What have the present rulers at County Hall to say in defence of their actions? They say, first, "We were elected in May with a massive majority on a programme of keeping the rates down and restraining public expenditure." Elected with a massive majority they certainly were. No one will dispute that—75 seats out of 81, is it, on the county council? But what did they actually say? I have here one of their election addresses, which was put out in one of the wards in my constituency. This is what it said : Unlike the Socialists who put dogma before people—we believe that by good housekeeping we can provide the services you need and expect, but without the constant excessive increases in rates. We will do all we can to ensure ‖ that our children receive the best education possible." That was signed by a man who is an ex-director of education to the county borough of Luton.

The message is simple but deceptive—" We can keep rates down and still provide the necessary services because there are thousands and millions of pounds of wasted public expenditure." How is it, then, that the Conservatives now in control at County Hall cannot save amp;£2 million without talking of ending all nursery education and all the other cuts which I have described? Is that merely "good housekeeping "?

I quote again from the same document, under the heading "Education ": Conservatives are concerned about the quality of achievement in our schools and will concentrate on raising standards, especially in basic subjects. Teaching and learning will be put before administration." Five months later, those words have a somewhat hollow ring.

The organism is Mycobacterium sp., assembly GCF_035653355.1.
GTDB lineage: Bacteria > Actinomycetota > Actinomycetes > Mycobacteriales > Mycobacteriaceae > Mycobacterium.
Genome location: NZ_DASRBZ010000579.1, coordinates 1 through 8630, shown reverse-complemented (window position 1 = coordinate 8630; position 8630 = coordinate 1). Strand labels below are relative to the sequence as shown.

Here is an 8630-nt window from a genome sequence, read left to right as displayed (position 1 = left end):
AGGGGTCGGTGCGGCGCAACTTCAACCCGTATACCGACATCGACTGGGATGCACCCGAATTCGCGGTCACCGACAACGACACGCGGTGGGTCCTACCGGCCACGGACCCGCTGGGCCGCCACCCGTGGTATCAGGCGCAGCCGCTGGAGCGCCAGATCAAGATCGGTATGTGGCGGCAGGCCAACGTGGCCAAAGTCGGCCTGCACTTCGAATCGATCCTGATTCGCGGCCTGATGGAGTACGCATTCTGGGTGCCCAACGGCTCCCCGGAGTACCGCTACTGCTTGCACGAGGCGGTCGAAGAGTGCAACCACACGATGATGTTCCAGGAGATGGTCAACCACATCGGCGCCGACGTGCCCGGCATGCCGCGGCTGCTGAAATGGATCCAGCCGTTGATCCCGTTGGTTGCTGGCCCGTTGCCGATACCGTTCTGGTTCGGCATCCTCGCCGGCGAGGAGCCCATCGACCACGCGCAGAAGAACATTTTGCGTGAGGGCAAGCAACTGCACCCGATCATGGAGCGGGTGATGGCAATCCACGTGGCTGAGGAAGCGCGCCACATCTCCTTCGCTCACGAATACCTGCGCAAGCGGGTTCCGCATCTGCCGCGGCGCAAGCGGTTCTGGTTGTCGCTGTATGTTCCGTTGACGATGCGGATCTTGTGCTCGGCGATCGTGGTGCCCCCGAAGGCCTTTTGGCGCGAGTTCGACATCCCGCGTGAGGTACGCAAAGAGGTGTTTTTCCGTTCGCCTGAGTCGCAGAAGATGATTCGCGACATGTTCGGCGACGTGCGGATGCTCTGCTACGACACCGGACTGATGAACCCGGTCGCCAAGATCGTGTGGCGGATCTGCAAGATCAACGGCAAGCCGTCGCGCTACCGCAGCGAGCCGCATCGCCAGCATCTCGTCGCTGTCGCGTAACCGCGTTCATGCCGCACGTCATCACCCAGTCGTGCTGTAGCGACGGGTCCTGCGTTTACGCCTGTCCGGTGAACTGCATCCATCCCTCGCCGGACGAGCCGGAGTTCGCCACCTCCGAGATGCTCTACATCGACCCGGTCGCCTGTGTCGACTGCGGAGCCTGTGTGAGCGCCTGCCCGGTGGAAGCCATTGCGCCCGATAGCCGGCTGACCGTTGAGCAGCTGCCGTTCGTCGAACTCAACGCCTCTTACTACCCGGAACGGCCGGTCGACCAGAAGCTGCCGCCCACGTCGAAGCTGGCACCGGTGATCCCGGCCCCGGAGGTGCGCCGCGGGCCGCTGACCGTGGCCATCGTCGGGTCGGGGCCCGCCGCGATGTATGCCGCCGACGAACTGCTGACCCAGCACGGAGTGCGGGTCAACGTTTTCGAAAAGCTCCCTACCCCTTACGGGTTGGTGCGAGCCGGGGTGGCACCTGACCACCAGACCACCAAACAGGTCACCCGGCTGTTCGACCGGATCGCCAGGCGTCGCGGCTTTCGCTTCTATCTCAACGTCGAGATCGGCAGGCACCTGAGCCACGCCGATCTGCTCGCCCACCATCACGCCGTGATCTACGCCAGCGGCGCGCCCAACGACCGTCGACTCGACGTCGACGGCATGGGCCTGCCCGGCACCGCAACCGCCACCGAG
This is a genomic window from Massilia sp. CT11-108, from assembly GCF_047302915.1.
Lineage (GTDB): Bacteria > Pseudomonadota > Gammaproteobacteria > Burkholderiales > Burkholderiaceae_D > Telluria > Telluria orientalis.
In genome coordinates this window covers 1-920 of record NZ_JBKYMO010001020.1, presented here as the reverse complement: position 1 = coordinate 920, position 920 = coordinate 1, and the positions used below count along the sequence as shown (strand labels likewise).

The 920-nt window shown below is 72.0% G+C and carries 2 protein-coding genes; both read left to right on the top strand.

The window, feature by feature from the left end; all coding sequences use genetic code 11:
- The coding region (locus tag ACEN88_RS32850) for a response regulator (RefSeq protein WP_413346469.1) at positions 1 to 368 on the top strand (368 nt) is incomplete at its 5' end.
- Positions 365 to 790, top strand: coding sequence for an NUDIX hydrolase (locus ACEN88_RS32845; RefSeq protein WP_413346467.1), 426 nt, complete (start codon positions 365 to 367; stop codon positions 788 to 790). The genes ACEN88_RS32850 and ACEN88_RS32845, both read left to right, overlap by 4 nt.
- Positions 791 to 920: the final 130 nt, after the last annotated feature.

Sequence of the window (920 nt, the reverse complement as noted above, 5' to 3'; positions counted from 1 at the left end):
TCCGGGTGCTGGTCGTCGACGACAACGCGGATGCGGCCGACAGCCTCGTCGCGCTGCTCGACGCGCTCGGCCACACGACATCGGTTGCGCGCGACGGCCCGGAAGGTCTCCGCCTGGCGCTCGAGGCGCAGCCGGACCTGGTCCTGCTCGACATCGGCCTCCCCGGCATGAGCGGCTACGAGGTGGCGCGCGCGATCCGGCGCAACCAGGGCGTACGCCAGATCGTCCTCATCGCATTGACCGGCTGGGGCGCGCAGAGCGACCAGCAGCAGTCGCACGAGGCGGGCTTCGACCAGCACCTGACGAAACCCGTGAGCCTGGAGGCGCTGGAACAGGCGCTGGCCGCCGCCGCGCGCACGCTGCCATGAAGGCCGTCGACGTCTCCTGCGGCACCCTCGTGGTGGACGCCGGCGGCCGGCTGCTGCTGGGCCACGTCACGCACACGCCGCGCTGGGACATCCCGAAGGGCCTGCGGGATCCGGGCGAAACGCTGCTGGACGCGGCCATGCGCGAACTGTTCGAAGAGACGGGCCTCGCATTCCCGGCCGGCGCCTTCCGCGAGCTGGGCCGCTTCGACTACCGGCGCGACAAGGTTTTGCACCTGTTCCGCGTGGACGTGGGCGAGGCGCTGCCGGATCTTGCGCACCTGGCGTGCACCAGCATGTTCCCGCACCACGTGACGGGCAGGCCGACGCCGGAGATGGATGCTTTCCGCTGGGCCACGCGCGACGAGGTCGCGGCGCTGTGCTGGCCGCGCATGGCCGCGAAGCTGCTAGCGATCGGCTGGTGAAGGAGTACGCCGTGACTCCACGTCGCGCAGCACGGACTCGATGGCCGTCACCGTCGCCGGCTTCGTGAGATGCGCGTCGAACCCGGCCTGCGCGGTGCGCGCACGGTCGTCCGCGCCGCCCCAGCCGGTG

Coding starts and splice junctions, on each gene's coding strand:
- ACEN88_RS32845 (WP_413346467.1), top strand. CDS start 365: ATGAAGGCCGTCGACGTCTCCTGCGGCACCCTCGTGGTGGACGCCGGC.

In my view, the prospectus on which the Conservatives fought the county council elections was false and dishonest. They knew it at the time. The parents and children in my constituency know it now.

The second argument deployed by the Conservatives is that the proposals, the guidelines as the hon. Member for Bedford (Mr. Skeet) called them—are no more than just that—guidelines for discussion ; no decisions have yet been taken, and the reaction is premature.

Perhaps we should be thankful to the council for the fact that the cat is out of the bag at an early enough stage for protests to be made before and not after the event, but, having disclosed the way in which minds are working the Conservatives can hardly complain if they get something of a reaction. People are not daft. They know that guidelines can easily become tramlines, and they expectantly await alternative proposals. Councillor Hendry did not come up with any on Monday. He said that he did not for one moment believe that the education committee would consider closing all nursery schools.But there was no assurance that it would not cut some—